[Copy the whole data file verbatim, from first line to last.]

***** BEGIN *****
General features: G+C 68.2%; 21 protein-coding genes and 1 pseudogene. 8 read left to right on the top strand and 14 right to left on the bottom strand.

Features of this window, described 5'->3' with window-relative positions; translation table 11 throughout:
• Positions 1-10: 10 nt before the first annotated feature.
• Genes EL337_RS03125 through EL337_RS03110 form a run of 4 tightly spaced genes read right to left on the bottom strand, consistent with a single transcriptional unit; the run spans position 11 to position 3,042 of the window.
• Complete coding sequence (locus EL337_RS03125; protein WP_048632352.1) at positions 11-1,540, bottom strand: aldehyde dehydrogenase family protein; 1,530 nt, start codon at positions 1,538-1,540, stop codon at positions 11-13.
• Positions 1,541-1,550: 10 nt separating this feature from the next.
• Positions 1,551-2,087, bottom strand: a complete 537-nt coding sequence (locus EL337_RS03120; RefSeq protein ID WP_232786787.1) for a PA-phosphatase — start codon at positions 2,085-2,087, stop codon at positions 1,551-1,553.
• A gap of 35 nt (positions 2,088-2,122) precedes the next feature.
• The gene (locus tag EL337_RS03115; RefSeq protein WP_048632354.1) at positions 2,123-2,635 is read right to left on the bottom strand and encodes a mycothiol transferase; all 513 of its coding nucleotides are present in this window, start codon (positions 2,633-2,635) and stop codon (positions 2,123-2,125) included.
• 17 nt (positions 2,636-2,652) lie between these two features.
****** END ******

General features: G+C 68.2%; 21 protein-coding genes and 1 pseudogene. 8 read left to right on the top strand and 14 right to left on the bottom strand.

Features of this window, described 5'->3' with window-relative positions; translation table 11 throughout:
• Positions 1-10: 10 nt before the first annotated feature.
• Genes EL337_RS03125 through EL337_RS03110 form a run of 4 tightly spaced genes read right to left on the bottom strand, consistent with a single transcriptional unit; the run spans position 11 to position 3,042 of the window.
• Complete coding sequence (locus EL337_RS03125; protein WP_048632352.1) at positions 11-1,540, bottom strand: aldehyde dehydrogenase family protein; 1,530 nt, start codon at positions 1,538-1,540, stop codon at positions 11-13.
• Positions 1,541-1,550: 10 nt separating this feature from the next.
• Positions 1,551-2,087, bottom strand: a complete 537-nt coding sequence (locus EL337_RS03120; RefSeq protein ID WP_232786787.1) for a PA-phosphatase — start codon at positions 2,085-2,087, stop codon at positions 1,551-1,553.
• A gap of 35 nt (positions 2,088-2,122) precedes the next feature.
• The gene (locus tag EL337_RS03115; RefSeq protein WP_048632354.1) at positions 2,123-2,635 is read right to left on the bottom strand and encodes a mycothiol transferase; all 513 of its coding nucleotides are present in this window, start codon (positions 2,633-2,635) and stop codon (positions 2,123-2,125) included.
• 17 nt (positions 2,636-2,652) lie between these two features.